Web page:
How to Use Latest Technology for Best Contracting Practices

Technology changes the mechanics of long-term contract relationships.

(If you'd like to listen rather than read, I have posted at the end a soundcloud of me reading this post.)

These new mechanics are necessary to maintain a successful commercial relationship in a rapidly-shifting world.  Here are three examples:

- In Crowdfunding, email and social media allow the project leader to keep backers informed and heartily invested in the project as it unfolds.

- In Corporate Procurement, private online auctions among prospective vendors can yield for the buyer better terms and a reduction in the time between request-for-proposal and signing of the contract.

- In IT Outsourcing, instant messaging and telepresence allow the enterprise customer and the service provider to work as flexible partners after their relationship starts:

Contracts did not work this way back in the age of typewriters and fax machines.  Written contract relationships were more rigid and formal.  Written updates to investors -- and written amendments to existing contracts -- happened only laboriously, sporadically.

Fax Machine Annoyed Client

Let me give an example by telling a story.  In the early 1990s I had a client for whom I did much work.  The client used fax but not email.  I wanted to keep the client well-informed of my work; I wanted to ensure the client knew of my progress and had opportunity to guide me if I strayed in the wrong direction.  So I routinely sent updates to the client by fax machine.

Fax is instantaneous like email or text message.  However, fax is much more awkward than email or text message.  It (normally) prints out sheets of physical paper.

Therefore all my faxes annoyed my client in a very mild way.  In December, my client gave light-hearted gag gifts to employees and contractors (like me).  He gave me a so-called "fax catcher"; it was a basket for catching all the sheets of fax paper I sent to his office.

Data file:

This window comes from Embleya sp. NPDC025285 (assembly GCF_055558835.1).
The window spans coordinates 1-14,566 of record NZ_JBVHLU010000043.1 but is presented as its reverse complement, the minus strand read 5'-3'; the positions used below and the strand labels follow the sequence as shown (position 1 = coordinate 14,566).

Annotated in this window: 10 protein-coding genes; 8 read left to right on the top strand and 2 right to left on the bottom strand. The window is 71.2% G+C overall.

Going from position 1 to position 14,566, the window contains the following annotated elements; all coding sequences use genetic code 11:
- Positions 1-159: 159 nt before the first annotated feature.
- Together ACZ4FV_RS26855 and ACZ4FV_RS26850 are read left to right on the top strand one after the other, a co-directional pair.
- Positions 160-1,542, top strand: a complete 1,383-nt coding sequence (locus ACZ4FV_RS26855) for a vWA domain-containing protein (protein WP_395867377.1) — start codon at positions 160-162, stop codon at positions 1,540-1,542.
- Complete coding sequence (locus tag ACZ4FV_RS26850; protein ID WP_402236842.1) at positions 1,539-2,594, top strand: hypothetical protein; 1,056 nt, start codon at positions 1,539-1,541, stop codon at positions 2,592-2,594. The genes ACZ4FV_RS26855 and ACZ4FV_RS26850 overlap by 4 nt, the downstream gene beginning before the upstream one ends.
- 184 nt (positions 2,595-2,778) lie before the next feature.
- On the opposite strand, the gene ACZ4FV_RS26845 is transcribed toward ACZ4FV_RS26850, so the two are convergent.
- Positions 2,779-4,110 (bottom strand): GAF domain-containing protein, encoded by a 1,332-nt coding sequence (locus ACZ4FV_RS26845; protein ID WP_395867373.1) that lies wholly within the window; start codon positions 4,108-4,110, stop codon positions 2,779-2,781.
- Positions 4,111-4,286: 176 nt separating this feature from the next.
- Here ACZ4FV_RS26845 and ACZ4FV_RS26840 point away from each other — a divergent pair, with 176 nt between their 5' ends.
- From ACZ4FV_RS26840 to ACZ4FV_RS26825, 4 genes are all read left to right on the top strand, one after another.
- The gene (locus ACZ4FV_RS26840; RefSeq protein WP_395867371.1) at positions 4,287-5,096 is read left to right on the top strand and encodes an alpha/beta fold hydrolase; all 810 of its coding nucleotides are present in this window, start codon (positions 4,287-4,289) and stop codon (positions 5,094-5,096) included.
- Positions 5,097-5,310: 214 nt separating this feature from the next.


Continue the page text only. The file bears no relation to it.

My client was not being offensive, and I did not take offense.  His gift was just a well-meaning way to say that he felt it was odd or funny to receive so many updates by this relatively new technology known as the fax machine.

Result:  the fax machine may not have been very effective for me as I tried to maintain a good relationship with my client.  For that relationship, I might have been wiser to make more use of the telephone or airplane flights to visit the client face-to-face.

Electronic Communications Have Become More Effective, and They Will Become Even More Effective in the Future.

However, today in business we routinely send lots of little updates by technology that is less clumsy than fax.  We use email, text message, online chat or instant message. Smart contractors will use these unobtrusive technologies -- and new technologies like them -- to improve the contract relationship.

Sometimes the improvement will just prevent misunderstandings. Sometimes the improvement will allow styles of contract relationships (like crowdfunding or vested agreements) that did not previously exist in history.  Other times, the improvement will provide to the smart contractor a negotiating advantage.

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